These 3 surveillance systems could together provide more timely estimates of vaccine coverage for high-risk adult groups. The continual expansion of Flutracking, however, could alter the makeup of participants, diverging vaccine coverage estimates from these systems would raise questions about their accuracy (although inaccurate estimates might still be useful to detect changes in vaccine coverage if a surveillance system is consistently under or overestimating vaccine coverage). Estimates for some groups eligible for free vaccine, such as pregnant women and Indigenous Australians, are likely to remain limited as only small numbers are currently recorded by these 3 systems. Specific efforts to recruit particular sub-populations may be necessary.
We are grateful to the FluCAN investigators (Simon Brown, Grant Waterer, Mark Holmes, Sanjaya Senenayake, N Deborah Friedman, Saliya Hewagama, Graham Simpson, Peter Wark, John Upham, Tony Korman, Dominic Dwyer, Richard Wood-Baker, Louis Irving, and Simon Bowler) and research nurses at each site. We acknowledge the contribution of all sentinel general practitioners involved in the Victorian Sentinel Practice Influenza Network as well as the thousands of Flutracking participants who give their time freely each week to contribute to influenza surveillance.
Role of funding source
The FluCAN study and Flutracking surveillance are supported by the Australian Department of Health. The Victorian Sentinel Practice Influenza Network is supported by the Victorian Department of Health. B Coghlan is supported by a National Health and Medical Research Council postgraduate scholarship.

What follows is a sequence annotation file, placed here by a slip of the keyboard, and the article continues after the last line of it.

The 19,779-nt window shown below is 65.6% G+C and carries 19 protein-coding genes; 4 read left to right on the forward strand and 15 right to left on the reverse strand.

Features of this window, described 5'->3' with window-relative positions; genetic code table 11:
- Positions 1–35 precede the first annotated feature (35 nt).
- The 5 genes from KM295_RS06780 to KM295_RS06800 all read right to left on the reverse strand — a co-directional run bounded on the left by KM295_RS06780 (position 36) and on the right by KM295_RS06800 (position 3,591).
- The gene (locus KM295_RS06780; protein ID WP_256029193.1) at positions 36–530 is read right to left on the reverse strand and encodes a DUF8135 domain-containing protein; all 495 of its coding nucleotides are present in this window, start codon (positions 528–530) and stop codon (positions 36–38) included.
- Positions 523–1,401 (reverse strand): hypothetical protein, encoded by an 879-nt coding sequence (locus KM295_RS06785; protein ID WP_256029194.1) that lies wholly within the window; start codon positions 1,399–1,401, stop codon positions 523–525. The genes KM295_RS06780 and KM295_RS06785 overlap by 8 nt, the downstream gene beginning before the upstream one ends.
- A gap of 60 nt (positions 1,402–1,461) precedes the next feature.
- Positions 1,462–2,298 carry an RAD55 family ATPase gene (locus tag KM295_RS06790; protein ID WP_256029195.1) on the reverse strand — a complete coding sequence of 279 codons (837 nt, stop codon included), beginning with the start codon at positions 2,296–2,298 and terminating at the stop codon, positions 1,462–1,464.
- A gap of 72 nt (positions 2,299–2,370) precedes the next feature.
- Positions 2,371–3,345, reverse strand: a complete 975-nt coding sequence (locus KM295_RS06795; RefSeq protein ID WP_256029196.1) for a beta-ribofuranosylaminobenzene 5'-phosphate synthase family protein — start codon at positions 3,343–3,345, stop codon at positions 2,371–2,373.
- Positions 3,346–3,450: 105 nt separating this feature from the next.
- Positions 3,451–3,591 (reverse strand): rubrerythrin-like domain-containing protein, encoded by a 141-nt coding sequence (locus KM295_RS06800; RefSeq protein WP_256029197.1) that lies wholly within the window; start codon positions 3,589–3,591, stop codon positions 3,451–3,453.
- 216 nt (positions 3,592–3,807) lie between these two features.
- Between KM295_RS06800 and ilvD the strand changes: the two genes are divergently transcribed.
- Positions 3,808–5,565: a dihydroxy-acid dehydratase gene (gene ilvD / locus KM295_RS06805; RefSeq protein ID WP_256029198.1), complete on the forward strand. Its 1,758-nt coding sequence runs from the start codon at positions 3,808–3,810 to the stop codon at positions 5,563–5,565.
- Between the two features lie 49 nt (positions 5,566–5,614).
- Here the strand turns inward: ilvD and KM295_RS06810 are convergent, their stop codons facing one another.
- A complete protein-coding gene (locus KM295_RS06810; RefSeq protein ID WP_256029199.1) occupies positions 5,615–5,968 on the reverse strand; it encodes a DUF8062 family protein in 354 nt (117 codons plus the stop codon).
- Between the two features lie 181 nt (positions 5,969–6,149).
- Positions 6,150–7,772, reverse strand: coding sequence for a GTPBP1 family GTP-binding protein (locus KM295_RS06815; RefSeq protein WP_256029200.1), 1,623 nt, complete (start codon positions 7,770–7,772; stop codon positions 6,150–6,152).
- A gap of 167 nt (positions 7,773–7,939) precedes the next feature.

Contribution of authors
BC designed the study and, with AC, performed the analysis and drafted the manuscript. KG provided VicSPIN data and SC provided Flutracking data. All authors provided input into the analysis and interpretation of results.
Dr Benjamin Coghlan1,2
Professor Heath A Kelly3
Ms Sandra J Carlson4
Ms Kristina A Grant5
Professor Karin Leder6
Dr Craig B Dalton4,7
Professor Allen C Cheng1,8
1. Department of Epidemiology and Preventive Medicine, Monash University, Melbourne, Victoria
2. Centre for International Health, Melbourne, Victoria
3. College of Medicine, Biology and Environment, Australian National University, Canberra, Australian Capital Territory
4. Hunter New England Population Health, Newcastle, New South Wales
5. Victorian Infectious Diseases Reference Laboratory, Melbourne, Victoria
6. Department of Medicine, Monash University, Melbourne, Victoria
7. School of Medicine and Public Health, University of Newcastle, Newcastle, New South Wales
8. Infection Prevention and Healthcare Epidemiology Unit, The Alfred Hospital, Melbourne, Victoria
Corresponding author: Dr Ben Coghlan, Burnet Institute, 85 Commercial Road, MELBOURNE VIC 3004. Telephone: +61 0416 339 952. Facsimile: +61 3 9282 2144. Email: email@example.com
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- Kelly H, Carville K, Grant K, Jacoby P, Tran T, Barr I. Estimation of influenza vaccine effectiveness from routine surveillance data. PLoS One 2009;4(3):e5079.
- Department of Human Services. Australian Childhood Immunisation Register. 2015. Accessed on 1 September 2015. Available from: http://www.humanservices.gov.au/customer/services/medicare/australian-childhood-immunisation-register
- Australian Institute of Health and Welfare. 2009 Adult Vaccination Survey: summary results. Canberra: AIHW; 2011.